Elena Lytkina Botelho discusses the traits that define successful CEOs.
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What makes some CEOs successful while others crash and burn? The stereotypical view — often promoted in magazines and on television — is that these leaders are charismatic, armed with an Ivy League degree and larger than life. That impression is both superficial and wrong, according to Elena Lytkina Botelho and Kim Powell, consultants at ghSMART, a Chicago-based management consulting firm. After a 10-year study, Botelho, Powell, and their colleagues found that successful CEOs have four behavioral attributes that are often overlooked because they are not particularly glamorous. These CEOs make decisions quickly; they are relentlessly reliable; they excel at managing relationships; and they adapt swiftly to changing circumstances.
Botelho earlier worked for McKinsey and AIG-Brunswick after getting her MBA at Wharton. At ghSMART, she co-leads CEO Genome, a research project and client practice that supports CEOs and executives on their path to the corner office. The research explores paths and behaviors that lead to the top, as well as typical setbacks that CEOs encounter and ways to prevent them.
An edited version of the conversation follows.
[email protected]: Before we talk about your research on the CEO Genome Project, how did you get interested in leadership?
Elena Lytkina Botelho: When I was 14 years old, I noticed that lots of people around me were coming to me for advice. That was my first epiphany — that what I love doing in my life is helping people to be successful at whatever they do. I had to send money back home [to Russia] so I became an accountant when I came to the U.S. I went to Wharton. With Wharton, you want to do something really worthy with your time, so I went to work for McKinsey. Then I realized that while I’ve changed, what I’m really passionate about hasn’t changed since I was 14.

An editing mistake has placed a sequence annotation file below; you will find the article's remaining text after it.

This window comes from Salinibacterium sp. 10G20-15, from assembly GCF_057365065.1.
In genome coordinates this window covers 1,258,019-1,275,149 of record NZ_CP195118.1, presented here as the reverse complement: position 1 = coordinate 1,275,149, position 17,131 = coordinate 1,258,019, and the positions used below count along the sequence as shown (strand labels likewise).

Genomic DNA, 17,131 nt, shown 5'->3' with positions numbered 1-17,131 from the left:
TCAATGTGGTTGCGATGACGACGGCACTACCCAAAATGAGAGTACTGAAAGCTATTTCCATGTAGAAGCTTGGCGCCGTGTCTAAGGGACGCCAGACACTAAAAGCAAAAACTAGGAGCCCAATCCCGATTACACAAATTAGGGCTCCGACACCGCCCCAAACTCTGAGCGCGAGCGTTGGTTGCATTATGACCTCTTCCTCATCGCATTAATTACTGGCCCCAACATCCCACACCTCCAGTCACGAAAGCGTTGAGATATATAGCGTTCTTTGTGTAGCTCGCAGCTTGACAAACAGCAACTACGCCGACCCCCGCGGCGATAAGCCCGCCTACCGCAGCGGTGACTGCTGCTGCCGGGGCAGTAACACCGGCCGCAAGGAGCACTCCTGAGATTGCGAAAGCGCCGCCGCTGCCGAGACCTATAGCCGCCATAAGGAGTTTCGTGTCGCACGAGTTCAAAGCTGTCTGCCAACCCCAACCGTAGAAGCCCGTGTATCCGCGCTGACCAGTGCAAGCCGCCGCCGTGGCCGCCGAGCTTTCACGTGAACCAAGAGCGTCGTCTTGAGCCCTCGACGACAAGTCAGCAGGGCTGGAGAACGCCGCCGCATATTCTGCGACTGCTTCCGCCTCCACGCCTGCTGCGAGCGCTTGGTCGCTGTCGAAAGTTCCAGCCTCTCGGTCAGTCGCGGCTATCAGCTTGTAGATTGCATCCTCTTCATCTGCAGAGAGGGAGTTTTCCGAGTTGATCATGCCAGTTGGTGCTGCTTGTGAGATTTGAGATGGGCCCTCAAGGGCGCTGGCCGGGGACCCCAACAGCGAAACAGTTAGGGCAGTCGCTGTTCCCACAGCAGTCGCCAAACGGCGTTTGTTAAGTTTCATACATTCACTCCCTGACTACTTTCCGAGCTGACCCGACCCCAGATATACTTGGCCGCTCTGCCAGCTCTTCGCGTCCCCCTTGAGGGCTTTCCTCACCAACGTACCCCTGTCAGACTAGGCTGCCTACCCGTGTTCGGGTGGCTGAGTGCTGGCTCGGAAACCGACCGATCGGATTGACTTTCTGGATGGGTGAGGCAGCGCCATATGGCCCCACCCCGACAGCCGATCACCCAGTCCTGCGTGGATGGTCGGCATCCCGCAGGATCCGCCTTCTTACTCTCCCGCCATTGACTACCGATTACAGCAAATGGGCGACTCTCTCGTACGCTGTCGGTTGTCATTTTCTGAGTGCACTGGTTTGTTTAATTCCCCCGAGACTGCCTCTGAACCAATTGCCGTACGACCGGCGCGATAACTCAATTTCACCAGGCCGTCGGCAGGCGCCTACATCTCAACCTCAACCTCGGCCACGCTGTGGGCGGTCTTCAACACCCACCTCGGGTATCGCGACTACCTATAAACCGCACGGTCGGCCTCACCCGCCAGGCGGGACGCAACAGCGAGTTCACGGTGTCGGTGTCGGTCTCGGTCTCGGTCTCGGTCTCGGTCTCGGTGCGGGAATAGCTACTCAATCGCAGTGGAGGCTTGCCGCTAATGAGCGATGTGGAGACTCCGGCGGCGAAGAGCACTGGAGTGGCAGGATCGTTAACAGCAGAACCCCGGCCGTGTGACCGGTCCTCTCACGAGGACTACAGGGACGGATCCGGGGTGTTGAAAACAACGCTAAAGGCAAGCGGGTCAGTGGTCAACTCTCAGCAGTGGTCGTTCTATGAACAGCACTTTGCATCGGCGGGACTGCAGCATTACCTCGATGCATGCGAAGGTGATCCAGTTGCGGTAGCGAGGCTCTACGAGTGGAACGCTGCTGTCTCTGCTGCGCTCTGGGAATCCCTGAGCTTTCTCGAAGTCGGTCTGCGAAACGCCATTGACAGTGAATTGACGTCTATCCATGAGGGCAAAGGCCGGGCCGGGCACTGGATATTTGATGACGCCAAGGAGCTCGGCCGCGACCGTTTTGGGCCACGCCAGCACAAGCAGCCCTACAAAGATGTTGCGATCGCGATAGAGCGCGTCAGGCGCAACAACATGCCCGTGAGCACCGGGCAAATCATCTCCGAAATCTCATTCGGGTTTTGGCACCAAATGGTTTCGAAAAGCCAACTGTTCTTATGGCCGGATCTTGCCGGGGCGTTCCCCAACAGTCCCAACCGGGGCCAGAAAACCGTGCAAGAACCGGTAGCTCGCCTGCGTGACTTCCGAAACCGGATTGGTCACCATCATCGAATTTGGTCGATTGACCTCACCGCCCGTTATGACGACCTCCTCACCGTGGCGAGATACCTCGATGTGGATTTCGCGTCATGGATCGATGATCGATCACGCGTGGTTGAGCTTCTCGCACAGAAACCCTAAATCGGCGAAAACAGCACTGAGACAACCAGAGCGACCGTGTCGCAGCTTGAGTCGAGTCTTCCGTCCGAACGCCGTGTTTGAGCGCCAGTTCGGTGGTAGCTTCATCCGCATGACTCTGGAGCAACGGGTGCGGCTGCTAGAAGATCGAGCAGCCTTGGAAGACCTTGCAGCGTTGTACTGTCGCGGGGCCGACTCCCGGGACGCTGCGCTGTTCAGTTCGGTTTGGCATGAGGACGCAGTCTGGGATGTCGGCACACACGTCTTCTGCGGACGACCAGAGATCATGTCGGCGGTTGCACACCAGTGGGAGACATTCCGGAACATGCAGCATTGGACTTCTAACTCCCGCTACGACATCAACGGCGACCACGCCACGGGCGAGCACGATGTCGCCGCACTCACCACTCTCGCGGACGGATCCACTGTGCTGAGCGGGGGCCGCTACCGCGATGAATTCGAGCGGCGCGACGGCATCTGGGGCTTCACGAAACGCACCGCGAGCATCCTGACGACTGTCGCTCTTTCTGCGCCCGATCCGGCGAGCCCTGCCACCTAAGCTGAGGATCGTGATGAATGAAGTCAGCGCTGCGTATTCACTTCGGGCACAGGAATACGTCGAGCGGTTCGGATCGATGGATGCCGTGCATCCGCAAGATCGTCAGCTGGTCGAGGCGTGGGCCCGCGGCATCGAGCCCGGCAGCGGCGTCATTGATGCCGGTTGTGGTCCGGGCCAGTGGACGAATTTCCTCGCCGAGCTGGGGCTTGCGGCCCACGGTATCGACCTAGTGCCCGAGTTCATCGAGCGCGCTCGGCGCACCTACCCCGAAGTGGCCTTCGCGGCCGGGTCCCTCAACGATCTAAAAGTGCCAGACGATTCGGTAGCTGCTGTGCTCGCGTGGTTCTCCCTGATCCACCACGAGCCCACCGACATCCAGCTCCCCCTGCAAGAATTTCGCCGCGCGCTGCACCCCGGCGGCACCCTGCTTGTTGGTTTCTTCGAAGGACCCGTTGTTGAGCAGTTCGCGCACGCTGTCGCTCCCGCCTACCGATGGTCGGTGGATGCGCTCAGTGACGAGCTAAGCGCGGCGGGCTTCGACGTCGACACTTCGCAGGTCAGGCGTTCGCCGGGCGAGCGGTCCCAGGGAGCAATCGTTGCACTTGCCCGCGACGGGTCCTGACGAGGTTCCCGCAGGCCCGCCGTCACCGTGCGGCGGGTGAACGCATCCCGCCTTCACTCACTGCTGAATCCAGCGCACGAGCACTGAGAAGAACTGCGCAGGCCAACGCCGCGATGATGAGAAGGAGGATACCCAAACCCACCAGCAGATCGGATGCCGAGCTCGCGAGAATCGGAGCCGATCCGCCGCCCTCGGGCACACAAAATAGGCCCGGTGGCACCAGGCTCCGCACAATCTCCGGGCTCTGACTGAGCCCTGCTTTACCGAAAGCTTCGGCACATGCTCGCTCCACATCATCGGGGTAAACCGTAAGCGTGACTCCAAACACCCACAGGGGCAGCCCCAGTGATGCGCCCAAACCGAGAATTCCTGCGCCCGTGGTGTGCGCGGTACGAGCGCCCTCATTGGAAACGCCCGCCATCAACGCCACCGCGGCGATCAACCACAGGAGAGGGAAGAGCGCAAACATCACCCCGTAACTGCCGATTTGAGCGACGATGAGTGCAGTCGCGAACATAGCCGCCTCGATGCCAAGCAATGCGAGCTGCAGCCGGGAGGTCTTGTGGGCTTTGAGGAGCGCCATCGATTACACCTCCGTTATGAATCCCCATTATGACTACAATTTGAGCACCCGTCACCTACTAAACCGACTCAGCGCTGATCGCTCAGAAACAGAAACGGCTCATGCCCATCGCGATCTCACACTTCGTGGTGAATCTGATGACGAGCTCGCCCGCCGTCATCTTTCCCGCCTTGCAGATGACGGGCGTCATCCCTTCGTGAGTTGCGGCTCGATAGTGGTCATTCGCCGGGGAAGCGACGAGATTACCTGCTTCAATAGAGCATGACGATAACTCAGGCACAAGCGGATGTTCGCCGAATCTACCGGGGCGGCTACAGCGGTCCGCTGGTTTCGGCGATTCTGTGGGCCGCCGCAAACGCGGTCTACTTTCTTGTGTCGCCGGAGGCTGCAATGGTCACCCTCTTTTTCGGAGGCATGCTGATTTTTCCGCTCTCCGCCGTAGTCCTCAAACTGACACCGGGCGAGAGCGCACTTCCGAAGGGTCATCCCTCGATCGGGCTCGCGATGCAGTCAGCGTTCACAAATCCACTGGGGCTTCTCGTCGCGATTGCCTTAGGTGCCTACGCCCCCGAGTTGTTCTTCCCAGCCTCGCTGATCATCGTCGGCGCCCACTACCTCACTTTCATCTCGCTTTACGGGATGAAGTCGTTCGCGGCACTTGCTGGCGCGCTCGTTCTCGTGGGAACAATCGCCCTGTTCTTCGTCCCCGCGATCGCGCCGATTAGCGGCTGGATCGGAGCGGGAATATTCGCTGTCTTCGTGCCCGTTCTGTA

My best moments at McKinsey were about sitting across from anybody — it didn’t matter if they were CEOs — feeling that in some way that conversation helped them be more successful. That brought me to ghSMART where we’re really blessed to have a unique job that I never knew existed until I joined the firm. All we do is help leaders be more successful. Then, as I went on that journey, it became clear that while leadership overall is a really big topic, there are a couple of big pivot points. If you can get those decisions right, a lot of things flow from that, which is how we got to the CEO Genome Project.